Wheatus Re-Recorded Its 2000 Smash-Hit “Teenage Dirtbag” in 2020 and You Won’t Be Able to Tell the Difference

Adrian GarroCategories:Latest News

Rock Cellar Magazine

“I’m just a teenage dirtbag, baby.” It’s a simple phrase, but a magical one for Wheatus, the rock band from Northport, New York that burst onto the music scene in 2000 with “Teenage Dirtbag,” an inescapable piece of alt/pop with an infectious refrain and signature high-pitch vocals from singer Brendan B. Brown.

Its music is a time capsule to the turn of the century. Look at this ADIDAS track jacket! The hat! The … well, EVERYTHING about this. The video even features scenes from the 2000 Jason Biggs movie Loser, which is also as much a snapshot of the late ’90s as everything else going on here:

I probably heard that song thousands of times as a high school-age kid when it was released, due to the promotional campaign behind it, approximately six thousand soundtrack placements, the prevalence and relevance of FM radio and, well, how damn catchy it was. It’s one of those “snapshot of an era” songs in every way, and it remains a permanent resident of my subconscious.

Jonathan Bernstein of Rolling Stone ran a feature interview with Brendan Brown about the track on Thursday, as Wheatus is planning to commemorate the album’s 20th anniversary with a fall tour alongside Alien Ant Farm and a full-album re-recording of the band’s 2000 debut album.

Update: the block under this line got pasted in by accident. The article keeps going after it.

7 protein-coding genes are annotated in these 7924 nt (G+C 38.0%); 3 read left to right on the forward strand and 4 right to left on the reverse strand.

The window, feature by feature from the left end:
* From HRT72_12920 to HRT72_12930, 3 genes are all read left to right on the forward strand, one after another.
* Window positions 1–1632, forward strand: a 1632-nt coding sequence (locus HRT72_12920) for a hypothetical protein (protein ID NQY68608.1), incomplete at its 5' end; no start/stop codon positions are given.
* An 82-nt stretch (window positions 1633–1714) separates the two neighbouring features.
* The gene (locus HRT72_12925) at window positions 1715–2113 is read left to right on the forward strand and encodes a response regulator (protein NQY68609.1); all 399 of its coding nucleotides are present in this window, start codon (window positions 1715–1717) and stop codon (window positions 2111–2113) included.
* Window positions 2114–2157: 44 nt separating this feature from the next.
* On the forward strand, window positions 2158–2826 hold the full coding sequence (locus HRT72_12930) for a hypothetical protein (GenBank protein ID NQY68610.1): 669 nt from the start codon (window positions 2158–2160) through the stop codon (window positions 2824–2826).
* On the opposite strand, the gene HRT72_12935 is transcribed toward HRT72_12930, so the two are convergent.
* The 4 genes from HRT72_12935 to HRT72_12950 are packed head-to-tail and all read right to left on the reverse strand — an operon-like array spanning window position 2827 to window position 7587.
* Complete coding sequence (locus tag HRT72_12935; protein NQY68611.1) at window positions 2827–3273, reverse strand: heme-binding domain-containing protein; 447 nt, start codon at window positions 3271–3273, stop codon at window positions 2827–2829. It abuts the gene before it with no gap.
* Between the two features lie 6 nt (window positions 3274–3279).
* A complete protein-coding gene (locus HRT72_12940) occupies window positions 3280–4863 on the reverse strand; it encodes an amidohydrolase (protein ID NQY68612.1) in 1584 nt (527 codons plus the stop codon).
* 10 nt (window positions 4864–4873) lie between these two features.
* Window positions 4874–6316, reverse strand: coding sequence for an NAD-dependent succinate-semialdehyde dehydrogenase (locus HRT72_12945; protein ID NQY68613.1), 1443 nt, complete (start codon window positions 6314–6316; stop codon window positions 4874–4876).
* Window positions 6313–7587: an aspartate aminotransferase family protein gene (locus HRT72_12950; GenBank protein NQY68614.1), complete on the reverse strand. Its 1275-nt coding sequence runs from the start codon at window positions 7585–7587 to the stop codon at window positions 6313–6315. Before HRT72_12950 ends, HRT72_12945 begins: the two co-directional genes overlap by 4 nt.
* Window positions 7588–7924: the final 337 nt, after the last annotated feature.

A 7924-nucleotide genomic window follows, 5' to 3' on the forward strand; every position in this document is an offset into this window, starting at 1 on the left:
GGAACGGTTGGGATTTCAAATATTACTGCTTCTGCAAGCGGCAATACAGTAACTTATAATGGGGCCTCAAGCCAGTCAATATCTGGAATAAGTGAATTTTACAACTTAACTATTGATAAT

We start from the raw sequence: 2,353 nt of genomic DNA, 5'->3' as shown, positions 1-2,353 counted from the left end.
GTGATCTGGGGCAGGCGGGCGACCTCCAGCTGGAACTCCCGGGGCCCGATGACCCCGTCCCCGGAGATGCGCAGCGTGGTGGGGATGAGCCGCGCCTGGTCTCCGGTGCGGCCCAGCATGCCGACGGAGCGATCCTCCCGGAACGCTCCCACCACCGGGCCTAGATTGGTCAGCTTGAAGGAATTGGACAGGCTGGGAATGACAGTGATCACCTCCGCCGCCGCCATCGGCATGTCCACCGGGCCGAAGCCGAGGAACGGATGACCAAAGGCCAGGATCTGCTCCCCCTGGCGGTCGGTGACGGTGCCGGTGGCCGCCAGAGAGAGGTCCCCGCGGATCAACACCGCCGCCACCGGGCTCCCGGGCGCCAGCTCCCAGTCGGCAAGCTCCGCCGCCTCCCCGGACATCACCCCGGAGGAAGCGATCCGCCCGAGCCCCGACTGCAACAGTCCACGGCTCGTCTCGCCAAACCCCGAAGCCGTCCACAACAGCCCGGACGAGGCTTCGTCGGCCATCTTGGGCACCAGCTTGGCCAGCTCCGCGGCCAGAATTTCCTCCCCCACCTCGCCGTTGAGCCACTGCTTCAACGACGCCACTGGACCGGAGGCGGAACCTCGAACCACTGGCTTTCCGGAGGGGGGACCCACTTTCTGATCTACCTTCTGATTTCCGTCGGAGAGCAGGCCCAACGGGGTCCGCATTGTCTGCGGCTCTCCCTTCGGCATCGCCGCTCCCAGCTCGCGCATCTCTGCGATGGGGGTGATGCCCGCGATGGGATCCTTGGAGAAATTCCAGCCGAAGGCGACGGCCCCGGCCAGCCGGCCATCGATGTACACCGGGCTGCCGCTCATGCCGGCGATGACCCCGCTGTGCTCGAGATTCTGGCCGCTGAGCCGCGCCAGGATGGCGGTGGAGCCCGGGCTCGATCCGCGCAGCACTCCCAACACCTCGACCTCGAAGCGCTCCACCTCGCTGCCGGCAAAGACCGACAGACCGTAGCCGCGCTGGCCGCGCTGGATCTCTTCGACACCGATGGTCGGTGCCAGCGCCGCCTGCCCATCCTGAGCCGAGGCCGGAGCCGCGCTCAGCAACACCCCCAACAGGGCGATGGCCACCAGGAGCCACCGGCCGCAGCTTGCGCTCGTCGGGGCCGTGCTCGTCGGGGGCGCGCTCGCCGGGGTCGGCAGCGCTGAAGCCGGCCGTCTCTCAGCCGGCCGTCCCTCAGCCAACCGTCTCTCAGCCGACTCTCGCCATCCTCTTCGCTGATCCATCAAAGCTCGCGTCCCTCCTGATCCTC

Wheatus premiered a freshly recorded version of “Teenage Dirtbag” this week, and … it sound IDENTICAL to the original, even 20+ years after the initial recording. You could swap this on a playlist and I’m not sure anybody would be able to tell the difference.

I’m not even sure I would have noticed a difference, and as I said earlier I’ve heard this song entirely too many times over the years.


From the Rolling Stone piece, Brown detailed how that high-register singing voice — probably one aspect of the song that made it such a big hit at the time — came about. It’s the result of some turbulent younger years:

Brown also drew on his childhood for the high, feminine voice he adopts in the song’s third verse, a self-protection measure he would employ as a kid to speed up the process when older teenagers would bully him.

“If somebody called me a faggot, I would just taunt them in a high girl voice,” he recalls. “I would get beat up by older kids, and there’d be a lot of homophobic slurs. They didn’t know anything about you at all; it’s just what they said. I found that it’d compress the time that you’re actually having the shit kicked out of you if you antagonized them by donning a girl voice.”

For those interested in the full story about Wheatus and the 20th anniversary of an impossibly catchy little song that has stood the test of time, read the Rolling Stone piece.

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